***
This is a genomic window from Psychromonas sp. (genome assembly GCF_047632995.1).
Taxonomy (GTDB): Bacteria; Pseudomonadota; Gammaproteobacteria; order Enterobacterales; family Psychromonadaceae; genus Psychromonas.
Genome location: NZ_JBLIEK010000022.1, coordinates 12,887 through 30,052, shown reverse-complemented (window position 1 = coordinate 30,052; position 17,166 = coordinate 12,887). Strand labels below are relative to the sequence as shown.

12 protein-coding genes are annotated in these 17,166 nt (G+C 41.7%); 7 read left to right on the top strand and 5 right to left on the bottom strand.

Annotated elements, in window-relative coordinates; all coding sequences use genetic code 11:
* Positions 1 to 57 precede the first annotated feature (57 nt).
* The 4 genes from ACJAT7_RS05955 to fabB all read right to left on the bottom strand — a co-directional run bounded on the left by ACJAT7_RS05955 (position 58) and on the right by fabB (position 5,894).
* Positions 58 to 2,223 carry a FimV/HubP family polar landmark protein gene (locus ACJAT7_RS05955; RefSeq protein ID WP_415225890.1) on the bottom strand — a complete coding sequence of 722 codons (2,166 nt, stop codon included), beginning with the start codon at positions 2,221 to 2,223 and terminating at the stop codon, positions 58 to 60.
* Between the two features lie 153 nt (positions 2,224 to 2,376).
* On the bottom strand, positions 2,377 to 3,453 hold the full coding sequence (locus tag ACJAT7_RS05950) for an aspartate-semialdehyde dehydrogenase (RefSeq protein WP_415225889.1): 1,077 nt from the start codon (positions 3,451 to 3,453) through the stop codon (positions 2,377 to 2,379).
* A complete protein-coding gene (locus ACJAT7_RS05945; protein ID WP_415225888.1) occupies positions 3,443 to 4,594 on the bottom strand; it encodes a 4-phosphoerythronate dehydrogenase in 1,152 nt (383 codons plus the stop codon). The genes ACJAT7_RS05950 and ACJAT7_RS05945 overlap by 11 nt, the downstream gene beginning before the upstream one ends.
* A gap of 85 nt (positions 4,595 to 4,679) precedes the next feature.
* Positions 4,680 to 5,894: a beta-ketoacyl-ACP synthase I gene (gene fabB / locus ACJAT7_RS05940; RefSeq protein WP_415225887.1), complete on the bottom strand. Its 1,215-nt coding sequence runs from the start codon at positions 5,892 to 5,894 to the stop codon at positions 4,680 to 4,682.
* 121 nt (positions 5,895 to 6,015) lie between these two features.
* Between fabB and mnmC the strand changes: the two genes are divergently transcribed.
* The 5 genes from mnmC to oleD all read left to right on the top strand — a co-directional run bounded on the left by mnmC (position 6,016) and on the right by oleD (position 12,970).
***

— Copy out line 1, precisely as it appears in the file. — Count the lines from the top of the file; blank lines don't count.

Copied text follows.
This is a genomic window from Psychromonas sp. (genome assembly GCF_047632995.1).